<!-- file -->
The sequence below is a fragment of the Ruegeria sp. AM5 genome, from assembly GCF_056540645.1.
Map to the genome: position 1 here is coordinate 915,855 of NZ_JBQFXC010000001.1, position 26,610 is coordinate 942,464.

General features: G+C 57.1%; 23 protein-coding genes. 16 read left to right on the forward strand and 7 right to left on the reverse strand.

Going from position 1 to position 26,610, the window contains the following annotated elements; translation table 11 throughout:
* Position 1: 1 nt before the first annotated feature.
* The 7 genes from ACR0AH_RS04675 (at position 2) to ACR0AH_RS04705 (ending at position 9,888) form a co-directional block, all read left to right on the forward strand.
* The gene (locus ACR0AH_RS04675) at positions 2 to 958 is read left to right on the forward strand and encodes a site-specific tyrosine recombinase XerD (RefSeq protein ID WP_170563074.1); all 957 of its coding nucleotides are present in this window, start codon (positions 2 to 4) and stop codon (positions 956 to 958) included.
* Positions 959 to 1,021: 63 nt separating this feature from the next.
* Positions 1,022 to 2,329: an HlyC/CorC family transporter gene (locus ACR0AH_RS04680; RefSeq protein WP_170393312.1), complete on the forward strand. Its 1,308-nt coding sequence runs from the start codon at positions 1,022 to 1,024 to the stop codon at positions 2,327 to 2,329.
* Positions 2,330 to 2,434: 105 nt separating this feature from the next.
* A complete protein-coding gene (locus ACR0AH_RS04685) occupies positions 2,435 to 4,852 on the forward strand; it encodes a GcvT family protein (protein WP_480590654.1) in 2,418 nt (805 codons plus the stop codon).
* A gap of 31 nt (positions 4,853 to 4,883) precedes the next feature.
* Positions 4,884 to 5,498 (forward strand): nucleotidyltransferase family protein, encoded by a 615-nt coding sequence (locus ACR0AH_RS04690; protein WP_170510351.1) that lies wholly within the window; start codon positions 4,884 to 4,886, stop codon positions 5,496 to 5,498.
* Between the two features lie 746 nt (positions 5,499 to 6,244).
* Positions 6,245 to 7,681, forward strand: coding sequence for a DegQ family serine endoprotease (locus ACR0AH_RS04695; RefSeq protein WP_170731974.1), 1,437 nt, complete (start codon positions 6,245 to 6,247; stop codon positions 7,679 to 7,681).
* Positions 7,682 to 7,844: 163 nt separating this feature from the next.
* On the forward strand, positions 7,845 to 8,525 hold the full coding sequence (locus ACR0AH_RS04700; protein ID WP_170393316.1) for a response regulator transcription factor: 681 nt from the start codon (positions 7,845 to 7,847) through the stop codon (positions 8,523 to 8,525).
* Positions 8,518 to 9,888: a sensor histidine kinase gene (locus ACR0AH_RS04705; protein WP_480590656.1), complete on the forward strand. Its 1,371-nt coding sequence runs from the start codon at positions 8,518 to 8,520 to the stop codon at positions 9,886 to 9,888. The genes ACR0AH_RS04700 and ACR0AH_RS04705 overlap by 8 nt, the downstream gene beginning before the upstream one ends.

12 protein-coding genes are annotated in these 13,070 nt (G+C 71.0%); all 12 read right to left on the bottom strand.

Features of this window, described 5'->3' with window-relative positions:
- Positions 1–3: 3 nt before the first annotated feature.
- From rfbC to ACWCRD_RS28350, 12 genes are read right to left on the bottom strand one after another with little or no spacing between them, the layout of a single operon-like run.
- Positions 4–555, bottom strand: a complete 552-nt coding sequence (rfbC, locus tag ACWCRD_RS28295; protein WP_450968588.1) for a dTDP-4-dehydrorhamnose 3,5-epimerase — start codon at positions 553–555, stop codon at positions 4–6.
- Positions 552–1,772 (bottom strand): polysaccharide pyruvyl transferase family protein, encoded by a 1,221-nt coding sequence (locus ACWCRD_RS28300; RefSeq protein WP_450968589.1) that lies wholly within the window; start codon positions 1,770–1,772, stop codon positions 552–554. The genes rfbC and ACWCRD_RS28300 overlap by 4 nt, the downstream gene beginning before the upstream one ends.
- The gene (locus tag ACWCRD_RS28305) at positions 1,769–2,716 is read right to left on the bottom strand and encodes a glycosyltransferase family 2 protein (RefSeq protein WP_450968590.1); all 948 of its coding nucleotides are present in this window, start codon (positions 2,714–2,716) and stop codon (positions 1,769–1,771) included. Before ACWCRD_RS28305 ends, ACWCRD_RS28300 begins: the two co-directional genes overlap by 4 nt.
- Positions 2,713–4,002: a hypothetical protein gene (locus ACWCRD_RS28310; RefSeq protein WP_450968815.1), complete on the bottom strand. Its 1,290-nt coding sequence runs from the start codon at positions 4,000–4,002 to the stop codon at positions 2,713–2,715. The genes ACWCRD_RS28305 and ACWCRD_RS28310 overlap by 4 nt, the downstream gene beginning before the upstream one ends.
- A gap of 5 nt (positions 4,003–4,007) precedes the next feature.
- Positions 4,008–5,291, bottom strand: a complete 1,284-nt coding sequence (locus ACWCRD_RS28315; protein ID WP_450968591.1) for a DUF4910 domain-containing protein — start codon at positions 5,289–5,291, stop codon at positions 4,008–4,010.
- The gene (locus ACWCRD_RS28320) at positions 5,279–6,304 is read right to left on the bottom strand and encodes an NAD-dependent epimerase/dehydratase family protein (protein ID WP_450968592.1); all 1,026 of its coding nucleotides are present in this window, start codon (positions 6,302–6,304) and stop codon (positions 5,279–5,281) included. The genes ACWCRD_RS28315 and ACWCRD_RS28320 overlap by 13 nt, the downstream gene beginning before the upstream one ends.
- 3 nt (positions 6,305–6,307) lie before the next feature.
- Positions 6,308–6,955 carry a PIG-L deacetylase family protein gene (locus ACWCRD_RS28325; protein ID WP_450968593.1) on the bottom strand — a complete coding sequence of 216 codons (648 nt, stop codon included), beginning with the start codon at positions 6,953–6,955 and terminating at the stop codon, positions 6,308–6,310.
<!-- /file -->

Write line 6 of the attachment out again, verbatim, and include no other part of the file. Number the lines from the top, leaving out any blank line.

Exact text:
* The 7 genes from ACR0AH_RS04675 (at position 2) to ACR0AH_RS04705 (ending at position 9,888) form a co-directional block, all read left to right on the forward strand.